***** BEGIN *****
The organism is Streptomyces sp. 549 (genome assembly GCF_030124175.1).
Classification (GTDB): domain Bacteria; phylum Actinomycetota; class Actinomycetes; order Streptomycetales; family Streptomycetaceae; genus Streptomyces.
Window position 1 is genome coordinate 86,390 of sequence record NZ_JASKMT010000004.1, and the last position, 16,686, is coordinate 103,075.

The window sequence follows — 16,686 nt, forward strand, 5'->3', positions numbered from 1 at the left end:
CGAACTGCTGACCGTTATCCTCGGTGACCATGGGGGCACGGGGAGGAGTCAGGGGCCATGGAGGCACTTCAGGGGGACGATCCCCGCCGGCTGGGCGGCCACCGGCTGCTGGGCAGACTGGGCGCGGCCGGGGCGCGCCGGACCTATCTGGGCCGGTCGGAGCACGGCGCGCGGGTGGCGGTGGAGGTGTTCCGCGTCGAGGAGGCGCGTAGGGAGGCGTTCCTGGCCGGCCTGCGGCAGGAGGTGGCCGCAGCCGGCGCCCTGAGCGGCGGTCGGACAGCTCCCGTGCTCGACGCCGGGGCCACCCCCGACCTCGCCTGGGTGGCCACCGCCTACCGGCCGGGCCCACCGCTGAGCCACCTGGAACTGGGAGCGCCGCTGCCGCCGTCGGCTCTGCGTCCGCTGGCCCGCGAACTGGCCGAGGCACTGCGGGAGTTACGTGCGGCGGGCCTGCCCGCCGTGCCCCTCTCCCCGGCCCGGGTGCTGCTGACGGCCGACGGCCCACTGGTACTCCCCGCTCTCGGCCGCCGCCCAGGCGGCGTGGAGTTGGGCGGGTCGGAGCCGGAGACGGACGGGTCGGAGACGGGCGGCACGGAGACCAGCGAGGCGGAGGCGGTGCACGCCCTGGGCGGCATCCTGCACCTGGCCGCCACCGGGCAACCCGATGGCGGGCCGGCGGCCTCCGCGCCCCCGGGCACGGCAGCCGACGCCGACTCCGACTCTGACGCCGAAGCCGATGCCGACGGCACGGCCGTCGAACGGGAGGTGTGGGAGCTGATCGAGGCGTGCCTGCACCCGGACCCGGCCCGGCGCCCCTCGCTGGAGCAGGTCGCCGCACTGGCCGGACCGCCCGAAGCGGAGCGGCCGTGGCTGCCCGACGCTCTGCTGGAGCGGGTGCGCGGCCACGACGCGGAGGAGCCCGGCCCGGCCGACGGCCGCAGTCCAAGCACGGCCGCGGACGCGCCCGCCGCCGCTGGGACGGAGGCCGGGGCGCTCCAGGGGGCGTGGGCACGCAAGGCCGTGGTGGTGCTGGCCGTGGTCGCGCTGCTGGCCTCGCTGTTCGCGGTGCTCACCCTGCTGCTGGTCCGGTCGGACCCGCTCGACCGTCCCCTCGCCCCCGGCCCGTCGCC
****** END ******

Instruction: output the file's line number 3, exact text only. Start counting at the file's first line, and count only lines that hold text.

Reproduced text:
Window position 1 is genome coordinate 86,390 of sequence record NZ_JASKMT010000004.1, and the last position, 16,686, is coordinate 103,075.